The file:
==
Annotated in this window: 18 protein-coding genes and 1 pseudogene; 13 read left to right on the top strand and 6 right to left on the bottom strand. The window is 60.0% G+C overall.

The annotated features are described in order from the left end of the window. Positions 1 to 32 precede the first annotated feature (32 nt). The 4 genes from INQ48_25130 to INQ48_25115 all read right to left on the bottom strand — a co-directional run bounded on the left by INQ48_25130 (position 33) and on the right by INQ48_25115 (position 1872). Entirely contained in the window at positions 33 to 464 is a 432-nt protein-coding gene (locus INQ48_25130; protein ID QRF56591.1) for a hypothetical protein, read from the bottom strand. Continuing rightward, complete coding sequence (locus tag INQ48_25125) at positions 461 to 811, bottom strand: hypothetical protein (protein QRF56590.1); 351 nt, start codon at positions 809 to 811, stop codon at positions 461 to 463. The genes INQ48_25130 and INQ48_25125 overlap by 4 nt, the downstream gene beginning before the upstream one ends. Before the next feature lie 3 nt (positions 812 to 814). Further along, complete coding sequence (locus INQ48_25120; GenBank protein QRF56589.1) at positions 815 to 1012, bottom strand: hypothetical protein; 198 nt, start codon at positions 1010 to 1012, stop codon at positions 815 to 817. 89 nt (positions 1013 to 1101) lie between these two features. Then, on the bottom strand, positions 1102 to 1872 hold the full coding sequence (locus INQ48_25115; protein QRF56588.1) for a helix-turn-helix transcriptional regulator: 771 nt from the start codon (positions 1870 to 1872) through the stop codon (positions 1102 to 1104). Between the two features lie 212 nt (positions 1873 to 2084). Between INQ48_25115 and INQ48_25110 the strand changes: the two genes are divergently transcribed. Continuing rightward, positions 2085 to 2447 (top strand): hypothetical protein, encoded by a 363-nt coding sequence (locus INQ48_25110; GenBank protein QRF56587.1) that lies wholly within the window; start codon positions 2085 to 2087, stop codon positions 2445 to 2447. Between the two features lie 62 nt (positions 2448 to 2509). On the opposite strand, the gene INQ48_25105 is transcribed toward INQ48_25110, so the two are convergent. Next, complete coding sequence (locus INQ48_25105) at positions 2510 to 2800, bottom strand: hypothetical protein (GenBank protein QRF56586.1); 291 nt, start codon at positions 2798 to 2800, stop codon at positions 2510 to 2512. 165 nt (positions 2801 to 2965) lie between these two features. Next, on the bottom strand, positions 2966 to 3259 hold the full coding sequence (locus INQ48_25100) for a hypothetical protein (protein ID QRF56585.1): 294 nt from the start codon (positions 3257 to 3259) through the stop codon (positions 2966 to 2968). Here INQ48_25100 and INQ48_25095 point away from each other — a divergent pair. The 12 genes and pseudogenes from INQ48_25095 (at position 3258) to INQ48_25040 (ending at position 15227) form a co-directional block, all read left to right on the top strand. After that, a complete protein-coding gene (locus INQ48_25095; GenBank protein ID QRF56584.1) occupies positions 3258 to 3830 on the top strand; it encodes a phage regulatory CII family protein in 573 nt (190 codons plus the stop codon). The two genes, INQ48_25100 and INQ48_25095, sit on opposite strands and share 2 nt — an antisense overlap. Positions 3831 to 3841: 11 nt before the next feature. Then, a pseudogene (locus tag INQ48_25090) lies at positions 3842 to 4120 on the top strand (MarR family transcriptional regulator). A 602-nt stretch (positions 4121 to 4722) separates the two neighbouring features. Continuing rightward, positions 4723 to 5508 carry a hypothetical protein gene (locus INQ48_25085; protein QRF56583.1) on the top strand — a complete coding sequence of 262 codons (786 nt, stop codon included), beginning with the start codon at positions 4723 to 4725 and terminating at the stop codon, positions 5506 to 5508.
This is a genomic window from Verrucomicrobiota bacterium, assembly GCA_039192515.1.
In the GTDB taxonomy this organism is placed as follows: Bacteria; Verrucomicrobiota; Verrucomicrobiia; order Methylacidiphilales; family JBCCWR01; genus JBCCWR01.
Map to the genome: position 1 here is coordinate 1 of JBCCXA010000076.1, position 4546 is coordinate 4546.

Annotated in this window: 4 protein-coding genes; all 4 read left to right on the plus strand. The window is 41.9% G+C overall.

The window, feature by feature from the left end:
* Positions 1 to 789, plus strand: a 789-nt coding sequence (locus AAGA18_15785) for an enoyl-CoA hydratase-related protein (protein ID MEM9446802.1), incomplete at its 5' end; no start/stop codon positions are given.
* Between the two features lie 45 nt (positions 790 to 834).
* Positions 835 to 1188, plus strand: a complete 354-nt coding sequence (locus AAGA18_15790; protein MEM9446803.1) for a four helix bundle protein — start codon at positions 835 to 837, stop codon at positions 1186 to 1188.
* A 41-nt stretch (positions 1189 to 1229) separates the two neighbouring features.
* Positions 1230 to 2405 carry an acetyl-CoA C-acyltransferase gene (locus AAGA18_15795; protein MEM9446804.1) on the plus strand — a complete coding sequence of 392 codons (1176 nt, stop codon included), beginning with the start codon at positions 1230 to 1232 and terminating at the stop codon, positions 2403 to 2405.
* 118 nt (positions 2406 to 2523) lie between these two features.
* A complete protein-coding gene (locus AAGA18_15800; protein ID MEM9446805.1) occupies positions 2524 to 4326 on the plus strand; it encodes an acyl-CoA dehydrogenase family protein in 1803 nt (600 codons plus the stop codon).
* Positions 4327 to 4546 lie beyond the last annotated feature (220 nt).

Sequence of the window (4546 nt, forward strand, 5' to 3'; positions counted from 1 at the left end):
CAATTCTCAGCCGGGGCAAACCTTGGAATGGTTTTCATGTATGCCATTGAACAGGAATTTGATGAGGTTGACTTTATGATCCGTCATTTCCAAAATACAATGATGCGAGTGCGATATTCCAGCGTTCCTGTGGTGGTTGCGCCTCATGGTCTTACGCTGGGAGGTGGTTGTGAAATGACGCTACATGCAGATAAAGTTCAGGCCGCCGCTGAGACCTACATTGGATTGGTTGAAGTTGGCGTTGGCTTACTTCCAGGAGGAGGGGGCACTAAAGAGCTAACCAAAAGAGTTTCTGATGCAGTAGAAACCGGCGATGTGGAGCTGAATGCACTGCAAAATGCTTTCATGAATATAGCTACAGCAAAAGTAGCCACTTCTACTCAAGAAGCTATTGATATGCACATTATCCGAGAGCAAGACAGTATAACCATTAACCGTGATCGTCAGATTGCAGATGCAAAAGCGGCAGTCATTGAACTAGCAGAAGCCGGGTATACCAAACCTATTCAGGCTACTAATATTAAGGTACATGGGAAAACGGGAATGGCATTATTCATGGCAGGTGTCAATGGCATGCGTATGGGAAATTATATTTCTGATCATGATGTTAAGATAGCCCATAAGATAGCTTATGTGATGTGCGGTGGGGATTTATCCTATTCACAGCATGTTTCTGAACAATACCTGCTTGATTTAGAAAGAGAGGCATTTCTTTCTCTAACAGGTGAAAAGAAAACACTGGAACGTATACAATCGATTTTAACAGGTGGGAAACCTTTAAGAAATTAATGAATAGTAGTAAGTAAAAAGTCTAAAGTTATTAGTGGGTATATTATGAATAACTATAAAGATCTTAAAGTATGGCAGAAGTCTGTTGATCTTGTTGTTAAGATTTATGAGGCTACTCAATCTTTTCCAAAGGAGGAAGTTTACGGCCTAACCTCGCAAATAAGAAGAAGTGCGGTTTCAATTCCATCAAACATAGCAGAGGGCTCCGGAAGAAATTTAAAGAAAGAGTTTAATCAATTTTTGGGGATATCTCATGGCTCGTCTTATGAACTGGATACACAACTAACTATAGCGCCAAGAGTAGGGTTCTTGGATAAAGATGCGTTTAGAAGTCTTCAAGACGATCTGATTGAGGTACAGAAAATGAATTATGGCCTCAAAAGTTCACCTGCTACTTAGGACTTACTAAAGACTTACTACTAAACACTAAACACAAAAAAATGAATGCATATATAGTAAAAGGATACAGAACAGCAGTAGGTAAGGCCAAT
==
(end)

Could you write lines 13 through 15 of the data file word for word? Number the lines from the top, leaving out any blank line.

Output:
* 118 nt (positions 2406 to 2523) lie between these two features.
* A complete protein-coding gene (locus AAGA18_15800; protein ID MEM9446805.1) occupies positions 2524 to 4326 on the plus strand; it encodes an acyl-CoA dehydrogenase family protein in 1803 nt (600 codons plus the stop codon).
* Positions 4327 to 4546 lie beyond the last annotated feature (220 nt).